SCOTTSDALE, Ariz. – Cody Ross was saying the scar is huge. Really huge. Like, he thought it was going to be this big – he held his fingers a few inches apart – and instead, it's like …
"Well, here," he said and pulled away the towel from his hip and, damn, if that thing doesn't look like he'd lost a giant scythe fight.
"Right?" he said.
There's a plate in there. And a bunch of screws. The rest of his baseball career is sealed up behind that soaring, arcing, pinkish scar, too, along with his plans to walk without a limp when that's done.
Last Aug. 11, on his way to first base, Ross was going to dive to the bag, and then he wasn't, and then he was sort of in the middle of both, and then on the back of a cart wishing he'd been more decisive. His hip basically came undone and took some important other pieces with it. He underwent surgery, spent three months on crutches without so much as resting a toe on the ground, and on Tuesday afternoon he strolled past a few Arizona Diamondbacks coaches and into a batting cage for batting practice, in a group with Mark Trumbo and Gerardo Parra and others.
Ross wore a large grin, as he is prone. At 33, he's been more than a decade in the league, with seven different teams. Some, like the Detroit Tigers (six games), Cincinnati Reds (two games), and Los Angeles Dodgers (22 games), for hardly any time at all. He won a World Series in San Francisco, but was gone by the time of the second one. He witnessed organizational implosion in Boston, but wasn't around for the rebirth. He's a season into a three-year deal with the Diamondbacks, and he's an outfielder in what looks like a very crowded outfield – Trumbo, A.J. Pollock and Parra are there as well – that manager Kirk Gibson refused Tuesday to sort out.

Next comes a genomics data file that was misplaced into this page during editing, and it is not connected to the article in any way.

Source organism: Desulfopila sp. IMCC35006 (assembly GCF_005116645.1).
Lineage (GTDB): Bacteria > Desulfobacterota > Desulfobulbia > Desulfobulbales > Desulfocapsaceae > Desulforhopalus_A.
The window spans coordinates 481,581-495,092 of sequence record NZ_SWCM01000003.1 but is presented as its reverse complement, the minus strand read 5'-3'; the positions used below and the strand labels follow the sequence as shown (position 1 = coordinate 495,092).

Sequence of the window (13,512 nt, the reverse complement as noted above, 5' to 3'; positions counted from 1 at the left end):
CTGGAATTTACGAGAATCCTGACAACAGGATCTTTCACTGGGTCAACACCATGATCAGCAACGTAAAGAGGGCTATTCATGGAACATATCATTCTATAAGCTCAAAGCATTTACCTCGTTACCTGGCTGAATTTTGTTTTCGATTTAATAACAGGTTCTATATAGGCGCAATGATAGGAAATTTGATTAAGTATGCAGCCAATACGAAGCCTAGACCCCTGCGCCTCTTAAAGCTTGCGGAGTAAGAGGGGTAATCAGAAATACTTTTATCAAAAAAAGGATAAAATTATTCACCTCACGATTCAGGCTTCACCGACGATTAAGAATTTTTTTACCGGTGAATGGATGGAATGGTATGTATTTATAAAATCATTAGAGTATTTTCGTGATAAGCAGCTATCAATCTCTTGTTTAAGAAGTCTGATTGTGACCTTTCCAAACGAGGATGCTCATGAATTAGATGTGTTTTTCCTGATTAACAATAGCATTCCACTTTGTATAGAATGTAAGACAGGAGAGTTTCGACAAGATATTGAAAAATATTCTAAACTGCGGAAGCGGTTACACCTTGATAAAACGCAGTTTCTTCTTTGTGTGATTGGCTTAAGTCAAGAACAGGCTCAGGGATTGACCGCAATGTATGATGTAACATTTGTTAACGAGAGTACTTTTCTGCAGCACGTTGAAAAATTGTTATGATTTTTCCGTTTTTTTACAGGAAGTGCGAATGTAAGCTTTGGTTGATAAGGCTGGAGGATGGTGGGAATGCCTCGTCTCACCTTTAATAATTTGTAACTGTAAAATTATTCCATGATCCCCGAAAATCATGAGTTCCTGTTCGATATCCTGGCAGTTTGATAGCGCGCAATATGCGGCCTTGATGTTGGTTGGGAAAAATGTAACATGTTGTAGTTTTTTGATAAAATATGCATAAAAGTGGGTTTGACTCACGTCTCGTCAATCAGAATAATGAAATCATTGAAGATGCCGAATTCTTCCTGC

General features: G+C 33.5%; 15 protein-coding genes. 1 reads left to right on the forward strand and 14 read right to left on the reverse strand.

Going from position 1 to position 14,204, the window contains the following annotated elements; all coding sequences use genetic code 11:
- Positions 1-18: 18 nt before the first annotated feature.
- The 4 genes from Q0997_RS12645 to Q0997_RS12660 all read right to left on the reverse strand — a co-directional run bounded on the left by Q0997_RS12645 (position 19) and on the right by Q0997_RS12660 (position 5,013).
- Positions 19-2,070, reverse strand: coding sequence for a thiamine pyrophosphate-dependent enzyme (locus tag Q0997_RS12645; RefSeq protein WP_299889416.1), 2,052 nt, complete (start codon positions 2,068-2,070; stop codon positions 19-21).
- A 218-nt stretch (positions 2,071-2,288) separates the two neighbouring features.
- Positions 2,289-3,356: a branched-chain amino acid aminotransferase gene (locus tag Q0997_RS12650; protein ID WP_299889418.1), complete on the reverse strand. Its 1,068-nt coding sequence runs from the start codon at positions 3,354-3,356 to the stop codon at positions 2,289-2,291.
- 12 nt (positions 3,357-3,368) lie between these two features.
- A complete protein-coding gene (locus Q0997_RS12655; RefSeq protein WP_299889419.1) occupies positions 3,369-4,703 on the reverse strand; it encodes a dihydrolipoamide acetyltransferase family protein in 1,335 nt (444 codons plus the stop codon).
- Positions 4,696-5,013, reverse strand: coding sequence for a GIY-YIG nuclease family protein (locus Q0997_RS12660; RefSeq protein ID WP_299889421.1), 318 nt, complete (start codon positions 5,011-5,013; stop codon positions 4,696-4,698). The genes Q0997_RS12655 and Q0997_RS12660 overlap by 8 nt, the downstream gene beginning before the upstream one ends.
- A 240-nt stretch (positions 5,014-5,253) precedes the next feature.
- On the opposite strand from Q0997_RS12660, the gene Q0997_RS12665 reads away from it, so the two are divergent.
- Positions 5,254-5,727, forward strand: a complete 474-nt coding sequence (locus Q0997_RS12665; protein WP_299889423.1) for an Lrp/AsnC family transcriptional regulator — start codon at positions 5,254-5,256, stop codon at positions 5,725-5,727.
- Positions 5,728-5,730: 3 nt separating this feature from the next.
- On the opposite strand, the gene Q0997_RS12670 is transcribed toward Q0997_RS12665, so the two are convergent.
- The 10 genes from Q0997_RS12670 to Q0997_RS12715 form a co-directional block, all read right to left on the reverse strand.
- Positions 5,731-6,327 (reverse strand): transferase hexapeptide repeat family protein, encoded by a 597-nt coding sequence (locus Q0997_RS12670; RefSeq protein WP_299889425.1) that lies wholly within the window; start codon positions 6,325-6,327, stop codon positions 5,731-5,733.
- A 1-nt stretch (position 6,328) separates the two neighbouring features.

But Ross is upright, pretty healthy, and getting healthier, which is what brought him to Field 1 at Salt River Fields and put him in the batter's box, hands near his right ear, elbow high and taut, scar buried behind six months of rehab and a pair of Sedona red shorts.
"We got Cody today!?" coach Mark Grace bellowed.
Ross nodded and grinned.
"Bring a note from your mother?" Grace shouted. "I need to see a note from your mother! We've been worried sick about you!"
So began and ended the empathy of the big-league experience. Ross worked his rounds of batting practice evenly, his swing a bit spider-webbed but recognizable. He won't immediately run with the other guys, and the thought of sliding – "That's my sliding side," he said while patting his right hip – induced a theatrical cringe.
While there are bigger, faster, fancier players on the field, and Ross has never been an All-Star or anything like that, he's magnetic because it seems he's always done more with less. His OPS in 15 playoff games in 2010 was 1.076. He was MVP of the NLCS. He shows up and plays hard, and that's been good enough for a .264 career batting average and 130 home runs and that ring he damn well earned, and he was picked up that year by the Giants off waivers, and he's been traded twice for guys you've probably never heard of. So when he's lying near first base thinking he'd broken his hip in six places and has to be carried off and his mind fights the notion he might just have ended his baseball career, you have to root for a day like Tuesday, when it all looked good again.
Not long before the anesthesia knocked out Ross, the doctor told him his first priority was to ensure Ross wouldn't need hip-replacement surgery. The second priority was baseball. On Monday afternoon, the surgeon – Dr. Anthony Rohrer – told Ross that baseball was a full go.
"At the very beginning, and going into surgery, and just after, I had those thoughts," Ross said.
What if there wasn't any more? What if he couldn't?
"There was a chance," he said.
But, not now. He'll play again. He'll hit. He'll run and, you know, eventually slide. He'll mix in with the other outfielders, have Gibson figure out the whens and wheres, and keep pushing a career that's rather impressive for his own persistence.
"I'm not done," he said. "I feel like I've got a ton more left in me."
There will be bigger stories in spring training. Bigger names. Bigger influences on 2014. But not to Cody Ross.
And nobody will have a bigger scar.